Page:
Of course, there was another important reason for this day. And that is made clear in the first two verses of Leviticus chapter 16.
The Lord spoke to Moses after the death of the two sons of Aaron who died when they approached the Lord. The Lord said to Moses: “Tell your brother Aaron not to come whenever he chooses into the Most Holy Place behind the curtain in front of the atonement cover on the ark, or else he will die, because I appear in the cloud over the atonement cover.
We learned last week about Nadab and Abihu, the two sons of Aaron who made a batch in incense of their own invention and tried to offer it to the Lord. But instead, fire came and consumed them. The message from the Lord was clear. As if he was saying, “You can’t come to me on your terms, but on my terms. If you come to me any old way that you choose, you will die. Instead, I will show you how you can come into my presence.”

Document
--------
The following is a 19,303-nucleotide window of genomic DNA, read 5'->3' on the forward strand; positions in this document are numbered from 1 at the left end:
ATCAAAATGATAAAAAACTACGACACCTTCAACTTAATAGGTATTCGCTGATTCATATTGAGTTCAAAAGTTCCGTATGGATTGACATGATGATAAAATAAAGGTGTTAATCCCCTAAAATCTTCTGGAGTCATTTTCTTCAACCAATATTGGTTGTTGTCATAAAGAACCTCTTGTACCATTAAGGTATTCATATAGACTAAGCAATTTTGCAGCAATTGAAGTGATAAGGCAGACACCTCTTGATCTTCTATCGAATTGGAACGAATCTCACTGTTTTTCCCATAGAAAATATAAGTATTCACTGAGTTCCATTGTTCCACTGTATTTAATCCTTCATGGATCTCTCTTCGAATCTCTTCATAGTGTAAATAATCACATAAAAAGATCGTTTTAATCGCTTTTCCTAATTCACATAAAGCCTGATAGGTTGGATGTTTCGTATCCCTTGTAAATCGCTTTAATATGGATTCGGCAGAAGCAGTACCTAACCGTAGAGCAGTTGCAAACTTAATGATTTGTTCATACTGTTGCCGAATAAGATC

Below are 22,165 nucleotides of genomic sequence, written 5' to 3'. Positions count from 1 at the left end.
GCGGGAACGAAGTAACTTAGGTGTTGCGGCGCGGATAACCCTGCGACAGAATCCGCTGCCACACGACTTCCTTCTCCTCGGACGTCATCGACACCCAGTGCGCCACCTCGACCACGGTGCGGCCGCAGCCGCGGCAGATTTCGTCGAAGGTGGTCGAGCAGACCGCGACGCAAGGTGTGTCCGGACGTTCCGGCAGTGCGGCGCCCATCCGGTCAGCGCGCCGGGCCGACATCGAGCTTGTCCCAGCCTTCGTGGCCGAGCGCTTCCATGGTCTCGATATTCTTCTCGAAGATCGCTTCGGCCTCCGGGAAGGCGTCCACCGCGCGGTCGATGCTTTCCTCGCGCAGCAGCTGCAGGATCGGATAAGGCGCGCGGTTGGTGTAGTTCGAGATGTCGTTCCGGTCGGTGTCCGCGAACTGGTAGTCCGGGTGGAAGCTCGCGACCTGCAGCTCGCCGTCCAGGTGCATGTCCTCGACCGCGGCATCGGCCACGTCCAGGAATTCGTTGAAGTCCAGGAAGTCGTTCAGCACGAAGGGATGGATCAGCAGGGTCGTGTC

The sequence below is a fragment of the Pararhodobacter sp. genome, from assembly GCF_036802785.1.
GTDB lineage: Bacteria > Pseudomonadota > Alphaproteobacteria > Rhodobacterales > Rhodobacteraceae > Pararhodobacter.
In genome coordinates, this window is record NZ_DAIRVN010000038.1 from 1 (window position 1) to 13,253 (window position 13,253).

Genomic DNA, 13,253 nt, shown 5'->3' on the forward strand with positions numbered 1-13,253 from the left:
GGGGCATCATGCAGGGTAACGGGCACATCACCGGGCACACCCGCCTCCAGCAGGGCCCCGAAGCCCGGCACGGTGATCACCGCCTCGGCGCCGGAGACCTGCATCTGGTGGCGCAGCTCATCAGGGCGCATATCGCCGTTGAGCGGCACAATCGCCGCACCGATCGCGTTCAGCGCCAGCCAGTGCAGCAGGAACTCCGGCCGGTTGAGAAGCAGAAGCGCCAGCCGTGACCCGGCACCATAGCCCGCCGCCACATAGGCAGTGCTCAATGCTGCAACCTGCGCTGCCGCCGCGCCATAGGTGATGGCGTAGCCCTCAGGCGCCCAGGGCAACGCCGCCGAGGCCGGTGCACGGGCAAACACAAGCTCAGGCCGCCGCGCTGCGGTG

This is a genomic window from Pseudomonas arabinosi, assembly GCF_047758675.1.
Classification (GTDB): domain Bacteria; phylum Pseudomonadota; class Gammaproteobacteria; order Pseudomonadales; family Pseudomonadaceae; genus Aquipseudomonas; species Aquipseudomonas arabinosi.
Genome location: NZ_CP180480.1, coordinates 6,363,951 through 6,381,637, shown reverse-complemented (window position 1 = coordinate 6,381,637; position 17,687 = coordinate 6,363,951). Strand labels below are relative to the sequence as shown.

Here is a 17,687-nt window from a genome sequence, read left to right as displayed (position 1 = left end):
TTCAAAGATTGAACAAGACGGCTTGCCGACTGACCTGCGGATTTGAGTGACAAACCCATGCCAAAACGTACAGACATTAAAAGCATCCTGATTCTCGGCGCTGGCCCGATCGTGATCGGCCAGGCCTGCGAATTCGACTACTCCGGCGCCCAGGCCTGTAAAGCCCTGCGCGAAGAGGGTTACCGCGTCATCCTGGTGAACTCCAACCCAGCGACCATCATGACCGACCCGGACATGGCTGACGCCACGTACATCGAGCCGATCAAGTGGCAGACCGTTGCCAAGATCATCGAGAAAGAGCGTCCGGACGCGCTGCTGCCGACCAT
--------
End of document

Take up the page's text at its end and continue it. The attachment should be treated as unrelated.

In the tabernacle that presence of God was represented by the ark of the covenant which sat in the Most Holy Place.
In this picture, we are looking side on into a model of the tabernacle in which one of the walls has been removed. The Most Holy Place is that chamber on the right behind the thick curtain. Only one man, on only one day of the year, was allowed through that curtain in that chamber. The man was the high priest. And that day was the Day of Atonement.
You could say that the purpose of the day was the spring cleaning of the tabernacle and that the purpose of the ritual was for the high priest to survive the spring cleaning and to catch a brief glimpse of God’s presence. We may no longer celebrate the Day of Atonement but through studying its ritual we can learn what can wash our sins away as good as new and how we unworthy sinners can approach the holy presence of God.